Massacres such as these presented in the report are nothing new in the eastern DRC, where lawlessness reigns supreme and deep ethnic tensions can create abominable actions against one another. In a 2009 U.N. Mapping Report regarding human rights violations from 1993-2003 in the DRC, 617 such incidents occurred over the ten-year span. Many examples mirror the brutality of the most recent findings. With consequences rarely handed down on rogue militia members, they are free to rape, murder and pillage the countryside at will. The government provides little to no security for civilians and almost zero legal ramifications for the violent perpetrators.

Armed militia groups are common in the eastern provinces due to the lack of control by government troops. Many local security forces spring up to defend their villages, these groups are labeled Mai Mai. However, due to the lack of financial opportunities present for these men, the militia groups often turn to less-than-reputable tactics to make a living.

All of this could be obsolete if the government invested in development projects. The DRC is sitting on a literal gold mine, possessing one of the richest reserves of valuable minerals such as gold, tin, tungsten and tantalum — commonly used to hold a charge in most electronic devices. However, despite the wealth present below the surface, the per capita GDP is the lowest in the world at $400, making its inhabitants the poorest on the planet. Corruption, poor infrastructure and a steady wave of rebellions have allowed for a high level of illegal minerals to be smuggled out of the country and sold on the world market. This is another way that many of these rebel groups are able to finance their missions.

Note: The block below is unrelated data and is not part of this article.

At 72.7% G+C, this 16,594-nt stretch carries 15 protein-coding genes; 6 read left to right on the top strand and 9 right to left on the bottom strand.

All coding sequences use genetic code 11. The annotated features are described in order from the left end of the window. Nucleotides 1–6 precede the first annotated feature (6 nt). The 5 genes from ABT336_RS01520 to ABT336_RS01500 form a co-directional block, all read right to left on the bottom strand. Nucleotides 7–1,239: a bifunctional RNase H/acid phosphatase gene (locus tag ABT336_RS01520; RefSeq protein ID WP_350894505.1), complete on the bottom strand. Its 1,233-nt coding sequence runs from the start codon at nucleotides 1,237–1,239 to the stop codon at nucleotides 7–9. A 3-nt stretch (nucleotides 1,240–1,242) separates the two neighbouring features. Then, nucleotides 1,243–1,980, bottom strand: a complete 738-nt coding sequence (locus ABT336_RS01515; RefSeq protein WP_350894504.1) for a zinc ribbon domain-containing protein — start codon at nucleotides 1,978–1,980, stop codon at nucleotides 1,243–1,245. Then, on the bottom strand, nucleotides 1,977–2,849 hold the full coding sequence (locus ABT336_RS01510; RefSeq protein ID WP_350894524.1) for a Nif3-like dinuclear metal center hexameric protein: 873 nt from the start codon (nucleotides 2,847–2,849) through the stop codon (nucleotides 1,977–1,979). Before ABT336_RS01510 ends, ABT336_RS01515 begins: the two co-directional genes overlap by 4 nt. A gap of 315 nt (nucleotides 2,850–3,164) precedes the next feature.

It is every country’s duty to protect its citizens from harm or fear under the Universal Declaration of Human Rights established in 1948. The government of the DRC has failed miserably on this account and should share in the blame for the suffering inflicted on its civilians. International pressure for increased governmental transparency and sustainable development projects may alter this pattern of poverty and corruption, but it is inevitably up to President Kabila and his cabinet to provide the instruments for change, something they have thus far failed to do. Without the tools of alteration of governmental practices, civilians will continue to suffer at the hands of violent rebel groups.

 

Author

Daniel Donovan
Daniel Donovan

Daniel is the Executive Director of a non-profit development organization that focuses on building infrastructure and training in rural Sub-Saharan Africa called the African Community Advancement Initiative (http://www.acainitiative.org/) . He has a Master's degree graduate in International Relations with an emphasis on conflict resolution and development in Sub-Saharan Africa. Coupled with his extensive financial background, Daniel also works as a consultant for Consultancy Africa Intelligence in Pretoria and the Centre for Global Governance and Public Policy in Abu Dhabi. In addition to his work at FPA, he is also a regular contributor to The Continent Observer and International Policy Digest. He currently resides in Denver, CO.